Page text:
Williamson has a number of education policy ideas, some mirroring her fellow Democratic candidates. She believes in student loan debt amnesty and free college education. On her campaign site, she’s outlined a number of initiatives including teacher retention programs, reducing high-stakes testing, increased funding for free / reduced lunches and breakfast in schools, and varied educational approaches among other things.
Andrew Yang — CEO & Entrepreneur
While attending Brown University, Andrew Yang majored in economics and political science. After earning his Juris Doctor at Columbia, Yang went on to found Venture for America—a non-profit fellowship program dedicated to creating economic opportunities. His mother worked as a systems administrator at a university, and his brother is a psychology professor.
Yang is the sole Democratic candidate that doesn’t believe in some form of free college education. Instead, Yang has called for other solutions, including limiting how much publicly funded schools can raise the cost of tuition year over year. He does, however, agree with fellow Democrats that teachers deserve a raise and that some student loan debt should be forgiven.
While the Democrats have had multiple debates, and thus have had more time to talk about their ideas and proposals, we’ve gathered the Republican candidates’ viewpoints from past policies, speeches, or campaign websites.
Mark Sanford — Former Representative (SC)
For his undergrad degree, Mark Sanford attended Furman University in South Carolina, the state where he served as both Governor and Representative during his political career. Additionally, Mark Sanford earned his MBA at the University of Virginia’s Darden School of Business. The University of Virginia is known as a top-ranked school—#18 overall in the College Raptor’s Best Colleges Rankings of 2020.
“Education is key, and to compete effectively in the 21st Century it’s vital everyone of us recognize how lifelong learning is important,” Sanford says on his campaign website. Sanford is a longtime advocate for school vouchers—believing that they allow families more choices when it comes to educational opportunities—supporting them as early as 1998. Sanford also has supported merit pay for teachers.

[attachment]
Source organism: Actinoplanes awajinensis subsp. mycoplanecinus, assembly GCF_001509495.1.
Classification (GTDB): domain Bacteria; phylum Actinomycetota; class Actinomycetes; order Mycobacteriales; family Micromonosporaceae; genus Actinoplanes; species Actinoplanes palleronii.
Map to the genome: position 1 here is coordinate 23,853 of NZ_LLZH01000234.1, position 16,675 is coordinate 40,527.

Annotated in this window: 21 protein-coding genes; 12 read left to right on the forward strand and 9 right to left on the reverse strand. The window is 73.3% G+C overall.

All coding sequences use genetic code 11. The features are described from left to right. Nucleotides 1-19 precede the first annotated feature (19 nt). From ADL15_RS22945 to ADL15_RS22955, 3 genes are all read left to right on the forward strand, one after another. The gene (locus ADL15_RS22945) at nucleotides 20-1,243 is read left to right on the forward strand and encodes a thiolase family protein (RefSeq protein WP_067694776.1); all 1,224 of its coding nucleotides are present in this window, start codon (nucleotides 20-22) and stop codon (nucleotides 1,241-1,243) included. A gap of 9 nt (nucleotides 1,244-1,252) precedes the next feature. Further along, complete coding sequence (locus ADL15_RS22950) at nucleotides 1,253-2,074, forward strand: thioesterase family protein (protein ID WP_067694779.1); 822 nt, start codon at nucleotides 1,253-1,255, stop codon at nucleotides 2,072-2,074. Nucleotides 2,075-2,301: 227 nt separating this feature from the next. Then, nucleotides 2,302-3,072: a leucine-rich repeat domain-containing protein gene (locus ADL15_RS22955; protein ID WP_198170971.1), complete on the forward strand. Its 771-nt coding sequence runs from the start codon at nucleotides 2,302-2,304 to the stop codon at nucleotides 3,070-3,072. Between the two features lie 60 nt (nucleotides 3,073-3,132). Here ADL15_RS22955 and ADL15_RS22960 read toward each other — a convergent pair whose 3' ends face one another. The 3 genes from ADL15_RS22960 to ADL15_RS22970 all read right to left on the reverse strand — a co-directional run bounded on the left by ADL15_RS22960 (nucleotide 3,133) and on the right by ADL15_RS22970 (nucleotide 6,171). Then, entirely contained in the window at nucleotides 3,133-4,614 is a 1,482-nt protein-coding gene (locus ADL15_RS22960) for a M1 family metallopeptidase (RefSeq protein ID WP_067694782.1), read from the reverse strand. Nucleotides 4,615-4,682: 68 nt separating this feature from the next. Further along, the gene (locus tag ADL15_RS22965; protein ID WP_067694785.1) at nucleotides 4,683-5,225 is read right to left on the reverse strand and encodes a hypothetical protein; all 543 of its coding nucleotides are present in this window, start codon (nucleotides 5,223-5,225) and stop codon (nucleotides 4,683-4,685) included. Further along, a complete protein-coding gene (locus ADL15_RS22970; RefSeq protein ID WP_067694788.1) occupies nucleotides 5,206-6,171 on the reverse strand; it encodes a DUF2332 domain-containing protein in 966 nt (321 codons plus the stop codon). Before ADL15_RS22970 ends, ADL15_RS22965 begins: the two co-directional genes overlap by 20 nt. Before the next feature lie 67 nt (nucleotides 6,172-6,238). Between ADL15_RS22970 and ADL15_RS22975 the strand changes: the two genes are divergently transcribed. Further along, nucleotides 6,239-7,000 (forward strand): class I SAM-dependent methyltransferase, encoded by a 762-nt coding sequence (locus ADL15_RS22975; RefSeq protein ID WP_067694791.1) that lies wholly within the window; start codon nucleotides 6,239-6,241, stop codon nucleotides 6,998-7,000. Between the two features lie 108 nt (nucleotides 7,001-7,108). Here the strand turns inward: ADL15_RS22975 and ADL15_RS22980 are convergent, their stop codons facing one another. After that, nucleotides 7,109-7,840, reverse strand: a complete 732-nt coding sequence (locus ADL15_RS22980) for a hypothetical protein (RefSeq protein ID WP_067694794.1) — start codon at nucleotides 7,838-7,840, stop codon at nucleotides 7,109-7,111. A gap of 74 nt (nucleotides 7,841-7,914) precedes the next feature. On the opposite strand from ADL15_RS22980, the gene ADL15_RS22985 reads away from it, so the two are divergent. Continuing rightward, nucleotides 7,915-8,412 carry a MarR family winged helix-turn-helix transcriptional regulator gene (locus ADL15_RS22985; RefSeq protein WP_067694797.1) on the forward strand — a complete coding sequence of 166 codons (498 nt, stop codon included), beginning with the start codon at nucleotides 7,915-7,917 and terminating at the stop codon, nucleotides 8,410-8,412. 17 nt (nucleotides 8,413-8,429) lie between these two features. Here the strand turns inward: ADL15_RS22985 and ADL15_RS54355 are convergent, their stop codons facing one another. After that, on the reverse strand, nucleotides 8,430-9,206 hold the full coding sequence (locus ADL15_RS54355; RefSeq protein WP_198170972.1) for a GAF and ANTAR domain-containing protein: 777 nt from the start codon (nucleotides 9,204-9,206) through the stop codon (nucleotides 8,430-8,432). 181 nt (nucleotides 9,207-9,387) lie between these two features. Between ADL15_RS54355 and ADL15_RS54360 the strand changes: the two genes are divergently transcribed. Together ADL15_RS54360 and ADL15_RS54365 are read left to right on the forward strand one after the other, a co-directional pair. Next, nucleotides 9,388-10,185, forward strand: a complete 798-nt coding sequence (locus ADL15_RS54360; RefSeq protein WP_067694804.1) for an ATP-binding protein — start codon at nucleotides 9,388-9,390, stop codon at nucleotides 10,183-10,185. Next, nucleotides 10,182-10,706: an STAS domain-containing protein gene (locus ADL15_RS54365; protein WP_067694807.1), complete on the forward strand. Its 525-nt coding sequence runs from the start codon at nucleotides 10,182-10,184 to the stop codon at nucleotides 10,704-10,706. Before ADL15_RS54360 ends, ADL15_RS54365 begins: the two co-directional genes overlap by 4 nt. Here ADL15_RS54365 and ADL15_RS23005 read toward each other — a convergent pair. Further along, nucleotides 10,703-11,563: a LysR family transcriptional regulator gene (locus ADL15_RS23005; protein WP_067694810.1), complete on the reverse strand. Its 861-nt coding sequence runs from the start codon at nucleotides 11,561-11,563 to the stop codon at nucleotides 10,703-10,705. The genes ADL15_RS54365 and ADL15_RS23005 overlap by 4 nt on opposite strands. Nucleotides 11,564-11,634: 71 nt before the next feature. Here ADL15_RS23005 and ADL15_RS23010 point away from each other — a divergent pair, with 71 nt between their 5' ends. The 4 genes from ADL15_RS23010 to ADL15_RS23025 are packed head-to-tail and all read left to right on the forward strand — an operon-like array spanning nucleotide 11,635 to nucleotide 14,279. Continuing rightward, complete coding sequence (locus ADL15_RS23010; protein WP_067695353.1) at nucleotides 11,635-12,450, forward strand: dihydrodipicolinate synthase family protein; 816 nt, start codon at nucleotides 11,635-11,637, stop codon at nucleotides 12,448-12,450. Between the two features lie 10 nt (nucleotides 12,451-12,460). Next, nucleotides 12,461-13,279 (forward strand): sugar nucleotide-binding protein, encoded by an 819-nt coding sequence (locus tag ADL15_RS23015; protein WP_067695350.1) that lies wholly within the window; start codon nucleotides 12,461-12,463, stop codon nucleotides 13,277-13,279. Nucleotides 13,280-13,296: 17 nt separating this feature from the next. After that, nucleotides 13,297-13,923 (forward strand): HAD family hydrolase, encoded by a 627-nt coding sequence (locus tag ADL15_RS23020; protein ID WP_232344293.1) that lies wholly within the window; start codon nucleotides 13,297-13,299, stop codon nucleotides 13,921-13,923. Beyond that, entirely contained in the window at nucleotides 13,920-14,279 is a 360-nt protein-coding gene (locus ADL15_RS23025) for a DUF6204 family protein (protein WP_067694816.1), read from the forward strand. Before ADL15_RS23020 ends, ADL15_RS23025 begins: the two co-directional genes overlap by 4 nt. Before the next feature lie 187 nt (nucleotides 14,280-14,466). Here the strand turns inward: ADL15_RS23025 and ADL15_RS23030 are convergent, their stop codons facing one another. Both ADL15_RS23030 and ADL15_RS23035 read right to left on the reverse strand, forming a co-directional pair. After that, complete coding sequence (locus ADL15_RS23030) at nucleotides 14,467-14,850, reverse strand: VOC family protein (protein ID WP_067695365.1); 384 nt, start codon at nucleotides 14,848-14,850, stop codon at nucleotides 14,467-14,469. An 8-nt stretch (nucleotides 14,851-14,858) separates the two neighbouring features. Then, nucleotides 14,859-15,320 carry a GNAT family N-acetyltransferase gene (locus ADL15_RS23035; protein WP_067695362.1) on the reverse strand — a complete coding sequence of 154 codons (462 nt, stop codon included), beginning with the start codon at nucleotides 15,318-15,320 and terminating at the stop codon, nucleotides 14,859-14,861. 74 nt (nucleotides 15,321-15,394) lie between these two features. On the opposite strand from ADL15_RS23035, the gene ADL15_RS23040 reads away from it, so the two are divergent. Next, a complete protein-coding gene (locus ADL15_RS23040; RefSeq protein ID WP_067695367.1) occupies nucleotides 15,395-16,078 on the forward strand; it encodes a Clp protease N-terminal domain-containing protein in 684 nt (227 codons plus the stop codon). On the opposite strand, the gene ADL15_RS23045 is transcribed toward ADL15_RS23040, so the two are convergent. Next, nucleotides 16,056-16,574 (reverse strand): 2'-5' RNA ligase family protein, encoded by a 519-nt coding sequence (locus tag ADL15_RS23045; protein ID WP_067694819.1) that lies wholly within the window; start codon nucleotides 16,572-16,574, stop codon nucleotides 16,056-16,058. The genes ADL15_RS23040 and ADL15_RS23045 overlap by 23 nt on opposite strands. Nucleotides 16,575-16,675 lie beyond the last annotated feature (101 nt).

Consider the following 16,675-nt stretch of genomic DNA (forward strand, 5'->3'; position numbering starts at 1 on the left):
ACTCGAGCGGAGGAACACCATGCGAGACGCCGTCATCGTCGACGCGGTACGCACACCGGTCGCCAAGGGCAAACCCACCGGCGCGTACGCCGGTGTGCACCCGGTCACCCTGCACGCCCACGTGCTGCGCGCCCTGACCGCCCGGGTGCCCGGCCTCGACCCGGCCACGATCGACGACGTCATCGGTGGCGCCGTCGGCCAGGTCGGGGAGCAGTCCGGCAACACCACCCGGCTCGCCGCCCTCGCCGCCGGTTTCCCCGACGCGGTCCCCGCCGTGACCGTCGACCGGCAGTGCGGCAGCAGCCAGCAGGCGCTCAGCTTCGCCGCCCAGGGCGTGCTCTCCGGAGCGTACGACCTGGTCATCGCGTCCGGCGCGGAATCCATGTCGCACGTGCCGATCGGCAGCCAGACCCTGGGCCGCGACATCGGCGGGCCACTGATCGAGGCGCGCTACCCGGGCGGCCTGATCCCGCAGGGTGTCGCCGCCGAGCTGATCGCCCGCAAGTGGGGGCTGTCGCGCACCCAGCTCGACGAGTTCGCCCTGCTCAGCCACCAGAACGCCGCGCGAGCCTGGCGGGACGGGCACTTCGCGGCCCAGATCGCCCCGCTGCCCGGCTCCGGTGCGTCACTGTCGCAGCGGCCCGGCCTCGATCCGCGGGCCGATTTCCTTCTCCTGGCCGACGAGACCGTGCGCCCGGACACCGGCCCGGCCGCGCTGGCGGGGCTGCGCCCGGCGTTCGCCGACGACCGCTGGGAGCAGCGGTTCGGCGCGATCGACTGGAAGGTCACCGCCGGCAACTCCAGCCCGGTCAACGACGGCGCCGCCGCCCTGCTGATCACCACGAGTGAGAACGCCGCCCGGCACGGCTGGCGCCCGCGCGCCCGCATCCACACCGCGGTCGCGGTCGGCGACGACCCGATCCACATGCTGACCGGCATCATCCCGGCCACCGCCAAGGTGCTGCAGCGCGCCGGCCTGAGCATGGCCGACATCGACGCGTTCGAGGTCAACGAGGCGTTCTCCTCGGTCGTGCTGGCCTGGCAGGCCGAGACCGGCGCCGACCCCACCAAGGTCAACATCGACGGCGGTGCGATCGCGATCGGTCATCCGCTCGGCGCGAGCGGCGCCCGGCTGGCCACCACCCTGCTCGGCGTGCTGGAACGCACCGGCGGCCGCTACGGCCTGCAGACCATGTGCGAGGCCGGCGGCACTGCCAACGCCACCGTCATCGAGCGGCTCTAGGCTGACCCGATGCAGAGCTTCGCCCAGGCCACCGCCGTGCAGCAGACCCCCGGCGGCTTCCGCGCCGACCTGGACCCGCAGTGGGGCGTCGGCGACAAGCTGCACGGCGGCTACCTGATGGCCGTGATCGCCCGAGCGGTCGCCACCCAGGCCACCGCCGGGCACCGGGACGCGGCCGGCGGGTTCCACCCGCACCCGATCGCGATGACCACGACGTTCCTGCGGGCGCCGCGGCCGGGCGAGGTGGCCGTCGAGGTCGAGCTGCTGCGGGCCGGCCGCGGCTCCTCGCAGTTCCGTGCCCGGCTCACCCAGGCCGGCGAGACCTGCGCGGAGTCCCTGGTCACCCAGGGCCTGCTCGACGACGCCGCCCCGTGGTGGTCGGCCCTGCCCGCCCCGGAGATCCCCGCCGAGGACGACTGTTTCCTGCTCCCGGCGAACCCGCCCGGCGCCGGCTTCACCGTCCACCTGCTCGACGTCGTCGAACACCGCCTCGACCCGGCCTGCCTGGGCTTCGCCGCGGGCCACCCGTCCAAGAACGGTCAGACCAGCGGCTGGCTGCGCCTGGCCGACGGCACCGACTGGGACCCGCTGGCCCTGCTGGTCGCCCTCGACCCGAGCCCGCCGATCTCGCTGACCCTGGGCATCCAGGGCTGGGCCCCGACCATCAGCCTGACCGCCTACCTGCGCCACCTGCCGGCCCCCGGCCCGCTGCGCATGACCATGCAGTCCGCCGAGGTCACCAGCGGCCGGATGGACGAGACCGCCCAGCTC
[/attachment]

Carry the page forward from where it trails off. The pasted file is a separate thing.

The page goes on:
Donald Trump — 45th President of the United States
- University of Pennsylvania: BS in Economics
Initially starting his college education at Fordham University, Donald Trump transferred after two years to the University of Pennsylvania’s Wharton School. While at the Ivy League’s University of Pennsylvania, Trump dedicated himself to working for his family’s business—Elizabeth Trump & Son.
During his 2016 presidential campaign, Trump called Common Core “a disaster” and has since worked to abolish the standardized program, criticizing it as a one-size-fits-all model. He’s a firm believer in school choice, advocating for vouchers, charter schools, and allowing schools to compete for enrollment. In his 2020 budget proposal, Trump calls for the elimination of the Public Service Loan Forgiveness program (as it’s costly to American taxpayers), expansion of Pell Grants to short-term career programs, and creating a student loan risk-sharing program among colleges that receive federal aid.
Joe Walsh — Former Representative (IL)
Born and raised in Illinois, Joe Walsh stuck to the midwest for his higher education. He attended Grinnell College and later, at the University of Iowa, he earned a bachelor’s degree in English Literature. For graduate school, he returned to Illinois and earned his Master of Public Policy degree. Early in his career, Walsh worked at a Jobs for Youth program and later became a teacher of American government and history at Oakton Community College and the Hebrew Theological College.
Like many Republicans, Joe Walsh supports vouchers and giving families the choice between public and private schools. On that end, Walsh ran the Daniel Murphy Scholarship Fund—which awarded low-income students scholarships to attend private schools—and raised money for the American Education Reform Council—which advocates for school choice. Walsh is also directly opposed to Common Core.
William Weld — Former Governor (MA)
William Weld has a very impressive education. He graduated summa cum laude from Harvard, with a bachelor’s degree in classics. Weld attended a year-long program at the prestigious Oxford University in England, where he studied economics. He then returned to Harvard to earn his Juris Doctor degree, with cum laude honors.
On the topic of state vs. federal education input, Weld falls on the state side, fighting against one national standard for education. In line with that, he also firmly believes in school choice, stating, “We need to support school choice. We need to support homeschooling. We need to support charter schools. And we need to consider abolishing the U. S. Department of Education, transferring decision-making authority to the States and the parents of school-age and college-age children.”